In this unfortunate and unlucky Raptors season, we’ve been straining for good news. When the team was healthy, it looked like they were about to become a terror in the East. But COVID-19 undid those plans. Now further disrupted by other injuries, Toronto continues its search for answers. On Saturday night against the Cavaliers, they found some in Gary Trent Jr. and Malachi Flynn. For the former, now just nine games into his Raptors career, the hoop was the size of the ocean and he couldn’t miss; for the latter, the entire team was on a string and his to command. Both posted career-highs in points, with 44 for Trent on unreal 17-of-19 shooting and 20 for Flynn to go along with Malachi’s first double-double care of 11 assists. Their combined efforts got the Raptors the easy win against Cleveland, 135-115.
If the shorthanded Raptors were going to win this game, it would help to get off to a good start. And it’s hard to do too much better than not missing a shot for the initial 8.5 minutes of the first quarter. Going 17-for-20 in the frame had the Cavaliers on their heels and then on their backsides after a 17-5 run from the Raps. Toronto’s offense made the game look easy, but it was their defense that did quite a bit to leave Cleveland behind. In that effort, the return of DeAndre’ Bembry helped enormously — he was there to stir up deflections, swoop in for surprising blocks (he had three in the first quarter), and run the floor in transition. What’s more, his energy proved to be transferrable, with the rest of the squad getting involved off his lead. Thanks to an absurd Yuta Watanabe buzzer-beating three, the Raptors went into the second up 47-26.
The second quarter became more of a shootout — albeit one-sided in favour of the Raptors. Carrying over their lights-out work were Trent Jr. and his new pal OG Anunoby, who spent the first few minutes of the second going shot for shot and pumping the Raptors’ lead up higher and higher. When OG finally did miss — he finished 5-of-6 in the half — Trent just kept going. Setting aside one obvious heat-check miss, Trent closed out the half going 9-of-10 from the field for 25 points. Anunoby, meanwhile, did his damage with 15, while Bembry, quieter in the second, had 11 points. Toronto also benefitted from the confident point guard play of rookie Flynn, who chipped in seven points at the half — to go with six assists. In all, the Raptors were just clicking.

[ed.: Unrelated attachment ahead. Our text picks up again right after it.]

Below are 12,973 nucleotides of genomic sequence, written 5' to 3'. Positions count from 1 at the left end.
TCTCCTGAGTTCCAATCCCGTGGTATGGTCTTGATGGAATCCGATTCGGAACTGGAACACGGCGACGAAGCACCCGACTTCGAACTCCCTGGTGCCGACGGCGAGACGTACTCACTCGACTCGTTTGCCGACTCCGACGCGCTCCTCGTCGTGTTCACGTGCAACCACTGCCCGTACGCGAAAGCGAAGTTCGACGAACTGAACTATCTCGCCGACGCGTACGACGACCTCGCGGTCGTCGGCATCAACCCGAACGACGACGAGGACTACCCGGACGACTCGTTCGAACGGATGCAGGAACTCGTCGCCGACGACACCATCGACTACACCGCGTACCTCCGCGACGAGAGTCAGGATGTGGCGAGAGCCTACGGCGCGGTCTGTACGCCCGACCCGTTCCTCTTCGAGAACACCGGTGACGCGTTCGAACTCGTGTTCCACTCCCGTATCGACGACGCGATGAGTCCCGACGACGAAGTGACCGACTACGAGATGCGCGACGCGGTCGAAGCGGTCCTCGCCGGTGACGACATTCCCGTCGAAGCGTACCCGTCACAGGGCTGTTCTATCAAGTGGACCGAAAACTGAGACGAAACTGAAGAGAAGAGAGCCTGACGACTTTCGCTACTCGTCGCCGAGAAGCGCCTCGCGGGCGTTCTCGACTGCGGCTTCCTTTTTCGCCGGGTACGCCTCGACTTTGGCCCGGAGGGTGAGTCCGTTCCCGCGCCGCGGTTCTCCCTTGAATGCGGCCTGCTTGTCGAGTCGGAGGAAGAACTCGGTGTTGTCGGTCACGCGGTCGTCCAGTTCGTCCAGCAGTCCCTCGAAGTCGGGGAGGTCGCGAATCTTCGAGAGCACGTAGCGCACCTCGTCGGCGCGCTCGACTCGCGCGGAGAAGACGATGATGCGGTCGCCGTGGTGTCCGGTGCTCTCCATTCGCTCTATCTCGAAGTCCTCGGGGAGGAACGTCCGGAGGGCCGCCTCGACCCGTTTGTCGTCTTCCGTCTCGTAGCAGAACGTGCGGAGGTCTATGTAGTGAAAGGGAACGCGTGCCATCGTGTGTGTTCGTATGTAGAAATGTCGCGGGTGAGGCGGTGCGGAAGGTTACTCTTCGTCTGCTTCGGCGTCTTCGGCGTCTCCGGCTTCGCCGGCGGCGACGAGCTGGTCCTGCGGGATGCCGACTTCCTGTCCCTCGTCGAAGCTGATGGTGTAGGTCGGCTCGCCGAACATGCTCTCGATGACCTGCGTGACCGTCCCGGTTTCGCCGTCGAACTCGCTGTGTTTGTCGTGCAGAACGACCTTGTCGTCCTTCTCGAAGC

Don’t believe me? Toronto also saw a couple of nice little rolls from Aron Baynes; Chris Boucher finished a couple of strong plays and stuffed Isaiah Hartenstein at the rim; Stanley Johnson got himself to +1 in the half; and, sure, Rodney Hood banked in a 3 at the shot clock buzzer to keep the Cavaliers totally demoralized. The only grim moment came when new Raptor Freddie Gillespie, possessor of a truly hulking presence, got on the floor for a bit and accidentally clocked Johnson with an elbow. Stanley was fine afterwards — even going out of his way to partake in a wild sequence later in which he turned the ball over, got a chasedown block and then a rip-away steal — but phew, that was quite a blow.
With a halftime score of 87-54 — the most points ever in a half for the Raptors — it was obvious most everything was going Toronto’s way, including a lead that grew to 38 points. But it wouldn’t be 2021 if there wasn’t some bizarre struggle for the Raptors. In the third, the team saw too much Bembry recklessness, which resulted in a few too many empty tries on offense. Similiarly, Boucher also tried to do too much to no avail. While that pair’s confidence remains high, sometimes it comes with a cost. If not for Trent’s presence, and a timely three from Flynn, it did feel like things could have gotten much worse. The Cavaliers managed to string together an 18-2 run in the third, outscoring Toronto 29-13 in the quarter. Yes, Trent had another eight points, but a raging Collin Sexton put in 14 to get Cleveland semi-back into it, 100-83.
The fourth quarter saw the Raptors get back to what was working for them in the first half: Trent firing, and Flynn orchestrating (and also firing). The pair had 21 points in the frame — 11 for Trent, 10 for Flynn, as they outdueled the Cleveland’s aspiring duo of Sexton and Garland. Behind their starting backcourt on the night, Toronto fended off more spirited attacked from the Cavaliers — with their lead shrinking to 12 points — before re-asserting control. While Toronto saw production from Watanabe (14 points, five boards), and felt Gillespie’s sudden impact (six points, four boards, one nice assist), it was inspiring to watch Flynn settle things down for the Raptors in a few different ways. He hit shots, threaded passes, and kept his efforts up on the defensive end through to the end. While we’ll still need to see if Flynn can play to this level against a more talented and consistent squad, it sure seems like he’ll give it a dang good try in the games (and years) to come.
So yes, the Raptors got back to running away with it and we could just relax and enjoy the show. In the end, maybe this win doesn’t help Toronto’s so-called tanking efforts, but then we wouldn’t get to see Flynn having his moment while his bench dads, Kyle Lowry and Fred VanVleet, hooted and hollered from the bench. Maybe that kind of moment doesn’t win a team the title tomorrow, but it sure feels better than what we’ve been going through lately with the Raptors. Maybe it was some good news.